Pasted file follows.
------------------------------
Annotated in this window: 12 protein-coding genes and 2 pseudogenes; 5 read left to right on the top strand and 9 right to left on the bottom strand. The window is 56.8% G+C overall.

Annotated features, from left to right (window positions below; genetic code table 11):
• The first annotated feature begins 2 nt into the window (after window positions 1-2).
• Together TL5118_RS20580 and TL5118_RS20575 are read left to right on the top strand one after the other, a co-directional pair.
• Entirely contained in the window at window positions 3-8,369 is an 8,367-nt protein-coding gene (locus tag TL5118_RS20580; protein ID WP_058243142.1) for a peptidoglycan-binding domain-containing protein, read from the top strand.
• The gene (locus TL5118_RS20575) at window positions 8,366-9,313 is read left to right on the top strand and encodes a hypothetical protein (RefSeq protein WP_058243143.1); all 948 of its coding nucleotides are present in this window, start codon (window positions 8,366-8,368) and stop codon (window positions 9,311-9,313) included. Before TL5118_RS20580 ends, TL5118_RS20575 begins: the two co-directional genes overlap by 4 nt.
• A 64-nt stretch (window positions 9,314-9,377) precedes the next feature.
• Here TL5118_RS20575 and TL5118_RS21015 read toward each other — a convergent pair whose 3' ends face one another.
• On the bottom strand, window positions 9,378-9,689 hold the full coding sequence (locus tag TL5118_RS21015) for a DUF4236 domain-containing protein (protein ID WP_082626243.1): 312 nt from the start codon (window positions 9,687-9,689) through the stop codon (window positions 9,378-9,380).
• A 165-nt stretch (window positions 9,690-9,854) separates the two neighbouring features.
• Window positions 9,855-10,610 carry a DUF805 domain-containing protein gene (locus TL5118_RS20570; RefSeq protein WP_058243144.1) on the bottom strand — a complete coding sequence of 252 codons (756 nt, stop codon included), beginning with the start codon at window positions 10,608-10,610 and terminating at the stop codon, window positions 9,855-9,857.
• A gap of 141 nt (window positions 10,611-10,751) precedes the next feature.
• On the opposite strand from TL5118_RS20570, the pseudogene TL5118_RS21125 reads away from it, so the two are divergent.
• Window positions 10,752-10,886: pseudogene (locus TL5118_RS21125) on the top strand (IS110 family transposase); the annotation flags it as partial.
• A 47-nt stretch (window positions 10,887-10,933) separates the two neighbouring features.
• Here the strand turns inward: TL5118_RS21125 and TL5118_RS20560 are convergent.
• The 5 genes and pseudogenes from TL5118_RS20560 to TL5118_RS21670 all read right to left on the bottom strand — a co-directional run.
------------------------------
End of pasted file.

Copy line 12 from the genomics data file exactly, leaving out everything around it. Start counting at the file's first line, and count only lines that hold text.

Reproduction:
• A gap of 141 nt (window positions 10,611-10,751) precedes the next feature.